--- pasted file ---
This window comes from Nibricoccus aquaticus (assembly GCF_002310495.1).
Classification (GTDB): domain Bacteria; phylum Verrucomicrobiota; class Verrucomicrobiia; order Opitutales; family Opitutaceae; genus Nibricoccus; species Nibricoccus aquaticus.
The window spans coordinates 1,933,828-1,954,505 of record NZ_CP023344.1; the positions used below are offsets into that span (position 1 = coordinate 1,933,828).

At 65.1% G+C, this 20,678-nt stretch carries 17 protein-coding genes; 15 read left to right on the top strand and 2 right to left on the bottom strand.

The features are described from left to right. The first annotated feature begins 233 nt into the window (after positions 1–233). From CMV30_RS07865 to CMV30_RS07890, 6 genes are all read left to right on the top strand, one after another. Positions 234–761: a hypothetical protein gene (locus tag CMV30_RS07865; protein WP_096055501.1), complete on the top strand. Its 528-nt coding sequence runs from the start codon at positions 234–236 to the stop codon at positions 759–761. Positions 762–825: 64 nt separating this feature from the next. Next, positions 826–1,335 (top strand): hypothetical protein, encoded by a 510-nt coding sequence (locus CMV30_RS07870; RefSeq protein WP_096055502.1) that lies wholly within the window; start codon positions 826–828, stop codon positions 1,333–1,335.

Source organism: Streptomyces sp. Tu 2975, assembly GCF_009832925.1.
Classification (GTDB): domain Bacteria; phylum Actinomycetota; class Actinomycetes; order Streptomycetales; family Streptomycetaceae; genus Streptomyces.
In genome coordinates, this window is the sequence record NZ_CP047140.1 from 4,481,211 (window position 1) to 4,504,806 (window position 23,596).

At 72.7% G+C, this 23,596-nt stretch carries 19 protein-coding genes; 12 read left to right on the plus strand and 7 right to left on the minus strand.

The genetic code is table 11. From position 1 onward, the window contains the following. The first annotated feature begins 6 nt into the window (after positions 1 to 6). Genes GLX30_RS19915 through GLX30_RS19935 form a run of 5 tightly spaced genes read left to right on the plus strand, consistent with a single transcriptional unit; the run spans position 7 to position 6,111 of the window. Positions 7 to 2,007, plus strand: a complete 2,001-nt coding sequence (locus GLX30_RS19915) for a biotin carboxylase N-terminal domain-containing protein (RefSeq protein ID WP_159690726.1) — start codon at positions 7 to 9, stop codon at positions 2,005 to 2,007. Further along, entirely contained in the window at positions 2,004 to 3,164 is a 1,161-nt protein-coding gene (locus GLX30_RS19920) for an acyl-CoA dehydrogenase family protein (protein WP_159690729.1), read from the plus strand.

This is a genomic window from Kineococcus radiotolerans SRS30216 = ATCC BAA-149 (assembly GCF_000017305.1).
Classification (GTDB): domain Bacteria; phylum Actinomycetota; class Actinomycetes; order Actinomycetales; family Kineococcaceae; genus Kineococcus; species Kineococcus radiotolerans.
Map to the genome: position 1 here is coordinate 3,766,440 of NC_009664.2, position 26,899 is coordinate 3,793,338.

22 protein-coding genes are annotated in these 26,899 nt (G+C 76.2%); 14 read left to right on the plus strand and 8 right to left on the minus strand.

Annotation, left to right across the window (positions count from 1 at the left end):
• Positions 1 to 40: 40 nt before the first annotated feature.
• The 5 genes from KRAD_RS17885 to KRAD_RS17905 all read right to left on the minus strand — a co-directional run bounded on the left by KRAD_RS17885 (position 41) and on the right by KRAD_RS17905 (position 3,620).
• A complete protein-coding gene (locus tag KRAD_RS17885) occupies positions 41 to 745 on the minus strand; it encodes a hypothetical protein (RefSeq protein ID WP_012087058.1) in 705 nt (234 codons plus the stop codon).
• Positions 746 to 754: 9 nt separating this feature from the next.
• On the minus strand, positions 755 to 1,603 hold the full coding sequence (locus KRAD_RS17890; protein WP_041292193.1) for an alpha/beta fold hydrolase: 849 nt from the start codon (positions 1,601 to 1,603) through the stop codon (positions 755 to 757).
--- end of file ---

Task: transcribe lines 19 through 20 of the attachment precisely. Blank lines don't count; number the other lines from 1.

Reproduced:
• Positions 746 to 754: 9 nt separating this feature from the next.
• On the minus strand, positions 755 to 1,603 hold the full coding sequence (locus KRAD_RS17890; protein WP_041292193.1) for an alpha/beta fold hydrolase: 849 nt from the start codon (positions 1,601 to 1,603) through the stop codon (positions 755 to 757).